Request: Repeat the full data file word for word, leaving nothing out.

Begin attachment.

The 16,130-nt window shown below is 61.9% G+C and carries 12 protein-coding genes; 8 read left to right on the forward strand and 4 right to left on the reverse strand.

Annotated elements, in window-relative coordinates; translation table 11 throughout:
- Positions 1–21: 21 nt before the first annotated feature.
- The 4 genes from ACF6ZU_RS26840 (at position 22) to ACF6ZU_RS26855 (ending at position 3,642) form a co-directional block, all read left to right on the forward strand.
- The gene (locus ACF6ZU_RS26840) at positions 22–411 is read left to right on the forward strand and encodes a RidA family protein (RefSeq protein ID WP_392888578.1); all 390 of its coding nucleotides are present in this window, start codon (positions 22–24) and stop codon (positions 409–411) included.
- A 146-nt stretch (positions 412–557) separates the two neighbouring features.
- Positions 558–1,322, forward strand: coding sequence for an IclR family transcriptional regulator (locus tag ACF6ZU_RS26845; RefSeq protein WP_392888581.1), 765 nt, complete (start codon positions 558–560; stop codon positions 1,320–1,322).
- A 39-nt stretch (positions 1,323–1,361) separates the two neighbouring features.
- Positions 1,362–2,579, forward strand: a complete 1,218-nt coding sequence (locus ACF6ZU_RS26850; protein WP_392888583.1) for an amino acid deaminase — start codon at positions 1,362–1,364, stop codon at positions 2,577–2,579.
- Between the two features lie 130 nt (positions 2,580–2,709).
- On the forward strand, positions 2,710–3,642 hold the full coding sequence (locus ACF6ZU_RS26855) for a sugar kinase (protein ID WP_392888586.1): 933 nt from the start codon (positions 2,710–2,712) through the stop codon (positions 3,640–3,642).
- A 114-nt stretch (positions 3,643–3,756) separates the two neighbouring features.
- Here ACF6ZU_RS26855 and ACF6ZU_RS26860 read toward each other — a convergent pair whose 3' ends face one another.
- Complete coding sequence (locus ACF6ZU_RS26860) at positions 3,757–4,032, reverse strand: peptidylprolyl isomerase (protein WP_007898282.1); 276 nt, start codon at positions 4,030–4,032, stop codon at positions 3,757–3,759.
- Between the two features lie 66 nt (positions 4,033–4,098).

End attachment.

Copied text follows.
The 16,130-nt window shown below is 61.9% G+C and carries 12 protein-coding genes; 8 read left to right on the forward strand and 4 right to left on the reverse strand.

Annotated elements, in window-relative coordinates; translation table 11 throughout:
- Positions 1–21: 21 nt before the first annotated feature.
- The 4 genes from ACF6ZU_RS26840 (at position 22) to ACF6ZU_RS26855 (ending at position 3,642) form a co-directional block, all read left to right on the forward strand.
- The gene (locus ACF6ZU_RS26840) at positions 22–411 is read left to right on the forward strand and encodes a RidA family protein (RefSeq protein ID WP_392888578.1); all 390 of its coding nucleotides are present in this window, start codon (positions 22–24) and stop codon (positions 409–411) included.
- A 146-nt stretch (positions 412–557) separates the two neighbouring features.
- Positions 558–1,322, forward strand: coding sequence for an IclR family transcriptional regulator (locus tag ACF6ZU_RS26845; RefSeq protein WP_392888581.1), 765 nt, complete (start codon positions 558–560; stop codon positions 1,320–1,322).
- A 39-nt stretch (positions 1,323–1,361) separates the two neighbouring features.
- Positions 1,362–2,579, forward strand: a complete 1,218-nt coding sequence (locus ACF6ZU_RS26850; protein WP_392888583.1) for an amino acid deaminase — start codon at positions 1,362–1,364, stop codon at positions 2,577–2,579.
- Between the two features lie 130 nt (positions 2,580–2,709).
- On the forward strand, positions 2,710–3,642 hold the full coding sequence (locus ACF6ZU_RS26855) for a sugar kinase (protein ID WP_392888586.1): 933 nt from the start codon (positions 2,710–2,712) through the stop codon (positions 3,640–3,642).
- A 114-nt stretch (positions 3,643–3,756) separates the two neighbouring features.
- Here ACF6ZU_RS26855 and ACF6ZU_RS26860 read toward each other — a convergent pair whose 3' ends face one another.
- Complete coding sequence (locus ACF6ZU_RS26860) at positions 3,757–4,032, reverse strand: peptidylprolyl isomerase (protein WP_007898282.1); 276 nt, start codon at positions 4,030–4,032, stop codon at positions 3,757–3,759.
- Between the two features lie 66 nt (positions 4,033–4,098).